Aaron’s expiration date is here

AARON RODGERS’ jersey from his years with the Green Bat Packers (Wikipedia).

Shades of Mo Vaughn.

When Aaron Rodgers went down with an Achilles heel tear in the fourth play of his first game with the New York Jets on Monday Night Football, it’s hard not to flash back to the case of the Boston Red Sox slugger who came to the Angels in 1999 and promptly fell into the dugout on his first play of the first game of the season, missing 30 games.

Vaughn’s story turned out to be a little better than what might befall a football quarterback. He recovered enough to hit 33 home runs that year with 117 RBIs, but after being traded to the Mets his missed the entire 2001 season and was out of baseball two years later at the age of 36.

Rodgers is 39; he’ll be 40 before it’s Christmas. While some players have lasted long – Tom Brady, for example, made it to 46 while still playing well – it’s a rarity. As we age, your body loses muscle mass and our tendons and ligaments lose elasticity. And the ground gets harder.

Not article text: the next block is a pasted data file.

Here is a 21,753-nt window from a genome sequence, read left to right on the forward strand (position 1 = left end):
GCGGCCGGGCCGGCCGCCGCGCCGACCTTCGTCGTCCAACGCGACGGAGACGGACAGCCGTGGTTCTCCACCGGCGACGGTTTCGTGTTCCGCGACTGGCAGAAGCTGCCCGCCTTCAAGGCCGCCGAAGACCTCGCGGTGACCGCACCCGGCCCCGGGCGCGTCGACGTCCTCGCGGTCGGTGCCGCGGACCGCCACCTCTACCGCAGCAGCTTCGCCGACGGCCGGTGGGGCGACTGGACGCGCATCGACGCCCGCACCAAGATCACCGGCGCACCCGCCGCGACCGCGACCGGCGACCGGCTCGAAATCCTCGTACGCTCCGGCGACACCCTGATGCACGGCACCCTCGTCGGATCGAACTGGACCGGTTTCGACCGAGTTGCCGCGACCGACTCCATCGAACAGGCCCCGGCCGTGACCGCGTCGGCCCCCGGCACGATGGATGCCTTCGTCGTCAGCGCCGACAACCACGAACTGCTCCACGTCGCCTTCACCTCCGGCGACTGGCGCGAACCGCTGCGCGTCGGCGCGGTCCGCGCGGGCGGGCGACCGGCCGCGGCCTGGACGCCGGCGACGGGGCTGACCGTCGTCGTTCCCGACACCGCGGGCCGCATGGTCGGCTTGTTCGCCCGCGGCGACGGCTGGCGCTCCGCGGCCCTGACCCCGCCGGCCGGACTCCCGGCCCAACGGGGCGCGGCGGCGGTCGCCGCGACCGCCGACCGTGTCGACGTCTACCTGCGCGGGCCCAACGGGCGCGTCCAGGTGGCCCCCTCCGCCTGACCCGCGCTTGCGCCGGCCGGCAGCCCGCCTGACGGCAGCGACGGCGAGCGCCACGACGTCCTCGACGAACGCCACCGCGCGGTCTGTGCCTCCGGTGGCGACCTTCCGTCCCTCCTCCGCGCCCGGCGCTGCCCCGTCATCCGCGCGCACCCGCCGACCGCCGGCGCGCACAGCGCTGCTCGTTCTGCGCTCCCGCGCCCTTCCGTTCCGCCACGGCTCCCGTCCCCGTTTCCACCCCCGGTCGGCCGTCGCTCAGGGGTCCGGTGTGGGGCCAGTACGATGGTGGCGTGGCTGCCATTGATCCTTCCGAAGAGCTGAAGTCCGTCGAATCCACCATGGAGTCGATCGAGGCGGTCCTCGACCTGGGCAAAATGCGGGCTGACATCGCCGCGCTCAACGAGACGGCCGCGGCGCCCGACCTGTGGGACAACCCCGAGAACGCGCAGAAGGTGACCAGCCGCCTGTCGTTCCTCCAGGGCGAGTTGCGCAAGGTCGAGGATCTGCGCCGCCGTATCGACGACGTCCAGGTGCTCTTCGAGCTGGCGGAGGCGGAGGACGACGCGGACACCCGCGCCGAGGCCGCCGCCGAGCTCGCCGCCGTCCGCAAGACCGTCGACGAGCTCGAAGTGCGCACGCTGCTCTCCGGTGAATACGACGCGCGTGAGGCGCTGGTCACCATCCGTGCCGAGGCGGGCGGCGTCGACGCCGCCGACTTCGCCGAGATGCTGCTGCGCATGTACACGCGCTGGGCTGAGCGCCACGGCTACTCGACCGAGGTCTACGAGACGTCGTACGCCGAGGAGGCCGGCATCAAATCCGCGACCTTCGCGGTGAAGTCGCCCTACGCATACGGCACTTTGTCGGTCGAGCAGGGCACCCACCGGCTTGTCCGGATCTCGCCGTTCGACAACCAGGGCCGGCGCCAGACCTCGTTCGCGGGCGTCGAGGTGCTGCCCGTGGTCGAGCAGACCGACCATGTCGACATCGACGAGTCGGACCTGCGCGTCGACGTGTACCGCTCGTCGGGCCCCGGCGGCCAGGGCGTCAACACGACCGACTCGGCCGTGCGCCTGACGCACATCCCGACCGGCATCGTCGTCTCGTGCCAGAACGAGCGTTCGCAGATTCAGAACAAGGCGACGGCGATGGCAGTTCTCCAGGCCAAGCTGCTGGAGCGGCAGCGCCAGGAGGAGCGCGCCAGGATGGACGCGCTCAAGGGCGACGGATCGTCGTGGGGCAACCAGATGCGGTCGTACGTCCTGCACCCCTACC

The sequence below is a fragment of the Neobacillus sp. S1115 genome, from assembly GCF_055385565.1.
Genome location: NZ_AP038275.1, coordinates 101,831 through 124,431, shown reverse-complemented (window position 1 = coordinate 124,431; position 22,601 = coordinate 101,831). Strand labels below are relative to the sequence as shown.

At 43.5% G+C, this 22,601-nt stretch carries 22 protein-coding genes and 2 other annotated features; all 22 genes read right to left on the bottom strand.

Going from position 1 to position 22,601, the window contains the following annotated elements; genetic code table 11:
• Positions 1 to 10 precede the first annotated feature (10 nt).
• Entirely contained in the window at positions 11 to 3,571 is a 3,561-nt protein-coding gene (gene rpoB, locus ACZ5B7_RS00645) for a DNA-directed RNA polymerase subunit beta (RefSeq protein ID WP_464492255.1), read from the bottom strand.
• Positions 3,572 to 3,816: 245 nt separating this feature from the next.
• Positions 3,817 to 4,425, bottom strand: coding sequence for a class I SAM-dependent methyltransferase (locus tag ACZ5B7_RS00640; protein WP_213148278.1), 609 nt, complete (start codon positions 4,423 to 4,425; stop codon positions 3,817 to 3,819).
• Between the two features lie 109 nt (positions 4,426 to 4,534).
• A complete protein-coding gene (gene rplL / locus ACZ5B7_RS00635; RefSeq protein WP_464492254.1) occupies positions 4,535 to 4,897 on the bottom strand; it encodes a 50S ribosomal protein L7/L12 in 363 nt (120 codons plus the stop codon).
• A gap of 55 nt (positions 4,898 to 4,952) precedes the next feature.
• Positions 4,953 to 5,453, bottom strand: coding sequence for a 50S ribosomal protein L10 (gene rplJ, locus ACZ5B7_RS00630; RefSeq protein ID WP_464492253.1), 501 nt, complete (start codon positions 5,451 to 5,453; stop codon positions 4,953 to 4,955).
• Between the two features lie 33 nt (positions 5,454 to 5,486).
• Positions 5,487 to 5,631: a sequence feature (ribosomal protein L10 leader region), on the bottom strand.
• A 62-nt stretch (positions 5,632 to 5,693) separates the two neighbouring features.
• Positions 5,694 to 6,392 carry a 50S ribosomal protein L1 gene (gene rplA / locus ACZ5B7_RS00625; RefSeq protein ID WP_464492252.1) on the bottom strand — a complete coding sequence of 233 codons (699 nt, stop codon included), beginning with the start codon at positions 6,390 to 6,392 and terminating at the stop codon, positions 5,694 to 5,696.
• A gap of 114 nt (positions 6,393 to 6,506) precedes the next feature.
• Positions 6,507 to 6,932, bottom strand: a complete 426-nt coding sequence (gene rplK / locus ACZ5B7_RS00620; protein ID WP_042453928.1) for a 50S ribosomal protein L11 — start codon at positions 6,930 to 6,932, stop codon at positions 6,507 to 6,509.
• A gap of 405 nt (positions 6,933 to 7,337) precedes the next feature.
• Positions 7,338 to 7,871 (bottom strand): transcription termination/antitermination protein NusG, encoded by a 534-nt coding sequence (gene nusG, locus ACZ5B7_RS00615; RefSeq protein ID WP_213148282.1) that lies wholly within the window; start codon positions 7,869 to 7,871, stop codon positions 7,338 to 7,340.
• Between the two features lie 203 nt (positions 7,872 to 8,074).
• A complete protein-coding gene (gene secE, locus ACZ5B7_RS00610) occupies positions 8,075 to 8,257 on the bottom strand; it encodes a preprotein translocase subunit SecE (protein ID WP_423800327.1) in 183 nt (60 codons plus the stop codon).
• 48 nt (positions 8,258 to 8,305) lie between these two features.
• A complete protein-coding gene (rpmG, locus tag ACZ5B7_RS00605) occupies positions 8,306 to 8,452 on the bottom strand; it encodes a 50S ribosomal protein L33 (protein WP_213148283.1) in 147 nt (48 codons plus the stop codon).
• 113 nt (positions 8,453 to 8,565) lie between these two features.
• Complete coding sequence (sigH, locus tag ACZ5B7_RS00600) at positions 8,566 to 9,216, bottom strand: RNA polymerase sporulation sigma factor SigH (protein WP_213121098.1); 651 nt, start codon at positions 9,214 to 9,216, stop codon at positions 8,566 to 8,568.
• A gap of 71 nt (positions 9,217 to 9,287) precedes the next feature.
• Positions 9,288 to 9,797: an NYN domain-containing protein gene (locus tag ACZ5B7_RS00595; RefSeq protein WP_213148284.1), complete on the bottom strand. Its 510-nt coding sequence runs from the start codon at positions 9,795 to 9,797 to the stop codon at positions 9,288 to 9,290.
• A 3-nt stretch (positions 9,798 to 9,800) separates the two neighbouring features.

Just as the Tampa Bay Buccaneers rolled the dice to pick up the swan song of Brady, so did the long-suffering New York Jets take a chance that Aaron could replicate that Super Bowl win that the “GOAT” brought in 2020.

We who are …uh … over … a certain age often refuse to give in to the march of time. Men get toupees or use comb-overs; women dye their hair and put on more makeup.

But there’s no cosmetic fix for what Aaron’s got. He may be done in football, for good. But who’s to say he might not turn out to be a world champ in, say, pickleball?

Jim Tortolano can no longer dunk a basketball. But, then again, he never could.

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